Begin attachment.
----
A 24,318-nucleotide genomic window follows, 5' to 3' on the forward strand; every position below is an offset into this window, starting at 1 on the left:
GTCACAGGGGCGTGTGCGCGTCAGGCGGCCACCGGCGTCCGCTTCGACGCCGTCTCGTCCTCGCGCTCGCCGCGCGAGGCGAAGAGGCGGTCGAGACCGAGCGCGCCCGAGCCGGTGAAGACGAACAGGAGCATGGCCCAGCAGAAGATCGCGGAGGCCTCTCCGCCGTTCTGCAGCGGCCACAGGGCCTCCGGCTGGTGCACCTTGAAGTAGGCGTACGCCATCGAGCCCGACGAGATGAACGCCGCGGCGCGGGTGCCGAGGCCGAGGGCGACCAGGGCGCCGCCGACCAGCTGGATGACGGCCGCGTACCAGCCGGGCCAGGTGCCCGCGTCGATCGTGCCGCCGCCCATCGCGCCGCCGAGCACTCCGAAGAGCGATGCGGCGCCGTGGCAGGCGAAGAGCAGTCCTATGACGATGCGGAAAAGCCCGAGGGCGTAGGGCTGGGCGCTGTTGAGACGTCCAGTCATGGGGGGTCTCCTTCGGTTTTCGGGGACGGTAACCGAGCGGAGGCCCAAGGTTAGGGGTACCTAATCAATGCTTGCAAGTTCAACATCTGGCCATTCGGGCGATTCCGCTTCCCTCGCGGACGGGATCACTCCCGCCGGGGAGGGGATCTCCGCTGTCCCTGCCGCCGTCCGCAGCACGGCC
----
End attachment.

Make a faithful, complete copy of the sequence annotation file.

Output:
A 24,318-nucleotide genomic window follows, 5' to 3' on the forward strand; every position below is an offset into this window, starting at 1 on the left:
GTCACAGGGGCGTGTGCGCGTCAGGCGGCCACCGGCGTCCGCTTCGACGCCGTCTCGTCCTCGCGCTCGCCGCGCGAGGCGAAGAGGCGGTCGAGACCGAGCGCGCCCGAGCCGGTGAAGACGAACAGGAGCATGGCCCAGCAGAAGATCGCGGAGGCCTCTCCGCCGTTCTGCAGCGGCCACAGGGCCTCCGGCTGGTGCACCTTGAAGTAGGCGTACGCCATCGAGCCCGACGAGATGAACGCCGCGGCGCGGGTGCCGAGGCCGAGGGCGACCAGGGCGCCGCCGACCAGCTGGATGACGGCCGCGTACCAGCCGGGCCAGGTGCCCGCGTCGATCGTGCCGCCGCCCATCGCGCCGCCGAGCACTCCGAAGAGCGATGCGGCGCCGTGGCAGGCGAAGAGCAGTCCTATGACGATGCGGAAAAGCCCGAGGGCGTAGGGCTGGGCGCTGTTGAGACGTCCAGTCATGGGGGGTCTCCTTCGGTTTTCGGGGACGGTAACCGAGCGGAGGCCCAAGGTTAGGGGTACCTAATCAATGCTTGCAAGTTCAACATCTGGCCATTCGGGCGATTCCGCTTCCCTCGCGGACGGGATCACTCCCGCCGGGGAGGGGATCTCCGCTGTCCCTGCCGCCGTCCGCAGCACGGCC